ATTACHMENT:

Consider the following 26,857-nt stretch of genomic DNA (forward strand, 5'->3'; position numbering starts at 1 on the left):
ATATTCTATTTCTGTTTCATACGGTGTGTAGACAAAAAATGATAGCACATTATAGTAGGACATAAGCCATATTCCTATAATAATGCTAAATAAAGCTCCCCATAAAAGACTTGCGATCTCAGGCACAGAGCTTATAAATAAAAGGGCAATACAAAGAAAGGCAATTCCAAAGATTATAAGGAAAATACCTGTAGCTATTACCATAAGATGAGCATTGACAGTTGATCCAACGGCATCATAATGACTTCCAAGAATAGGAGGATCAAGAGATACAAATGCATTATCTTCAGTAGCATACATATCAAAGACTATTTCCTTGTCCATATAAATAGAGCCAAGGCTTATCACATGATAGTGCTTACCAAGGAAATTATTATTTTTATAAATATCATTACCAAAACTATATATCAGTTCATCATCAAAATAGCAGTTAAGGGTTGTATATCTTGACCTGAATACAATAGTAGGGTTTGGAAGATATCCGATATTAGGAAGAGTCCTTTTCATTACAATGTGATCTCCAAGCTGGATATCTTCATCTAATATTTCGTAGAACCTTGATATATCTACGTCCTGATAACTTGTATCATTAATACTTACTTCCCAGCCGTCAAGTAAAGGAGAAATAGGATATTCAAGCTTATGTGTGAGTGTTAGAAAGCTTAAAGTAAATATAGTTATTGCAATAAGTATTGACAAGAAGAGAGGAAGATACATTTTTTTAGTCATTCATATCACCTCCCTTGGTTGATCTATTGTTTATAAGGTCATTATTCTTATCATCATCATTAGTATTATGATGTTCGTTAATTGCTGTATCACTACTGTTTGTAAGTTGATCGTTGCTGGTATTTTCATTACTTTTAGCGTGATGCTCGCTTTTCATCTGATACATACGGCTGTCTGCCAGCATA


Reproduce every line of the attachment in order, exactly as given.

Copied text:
Consider the following 26,857-nt stretch of genomic DNA (forward strand, 5'->3'; position numbering starts at 1 on the left):
ATATTCTATTTCTGTTTCATACGGTGTGTAGACAAAAAATGATAGCACATTATAGTAGGACATAAGCCATATTCCTATAATAATGCTAAATAAAGCTCCCCATAAAAGACTTGCGATCTCAGGCACAGAGCTTATAAATAAAAGGGCAATACAAAGAAAGGCAATTCCAAAGATTATAAGGAAAATACCTGTAGCTATTACCATAAGATGAGCATTGACAGTTGATCCAACGGCATCATAATGACTTCCAAGAATAGGAGGATCAAGAGATACAAATGCATTATCTTCAGTAGCATACATATCAAAGACTATTTCCTTGTCCATATAAATAGAGCCAAGGCTTATCACATGATAGTGCTTACCAAGGAAATTATTATTTTTATAAATATCATTACCAAAACTATATATCAGTTCATCATCAAAATAGCAGTTAAGGGTTGTATATCTTGACCTGAATACAATAGTAGGGTTTGGAAGATATCCGATATTAGGAAGAGTCCTTTTCATTACAATGTGATCTCCAAGCTGGATATCTTCATCTAATATTTCGTAGAACCTTGATATATCTACGTCCTGATAACTTGTATCATTAATACTTACTTCCCAGCCGTCAAGTAAAGGAGAAATAGGATATTCAAGCTTATGTGTGAGTGTTAGAAAGCTTAAAGTAAATATAGTTATTGCAATAAGTATTGACAAGAAGAGAGGAAGATACATTTTTTTAGTCATTCATATCACCTCCCTTGGTTGATCTATTGTTTATAAGGTCATTATTCTTATCATCATCATTAGTATTATGATGTTCGTTAATTGCTGTATCACTACTGTTTGTAAGTTGATCGTTGCTGGTATTTTCATTACTTTTAGCGTGATGCTCGCTTTTCATCTGATACATACGGCTGTCTGCCAGCATA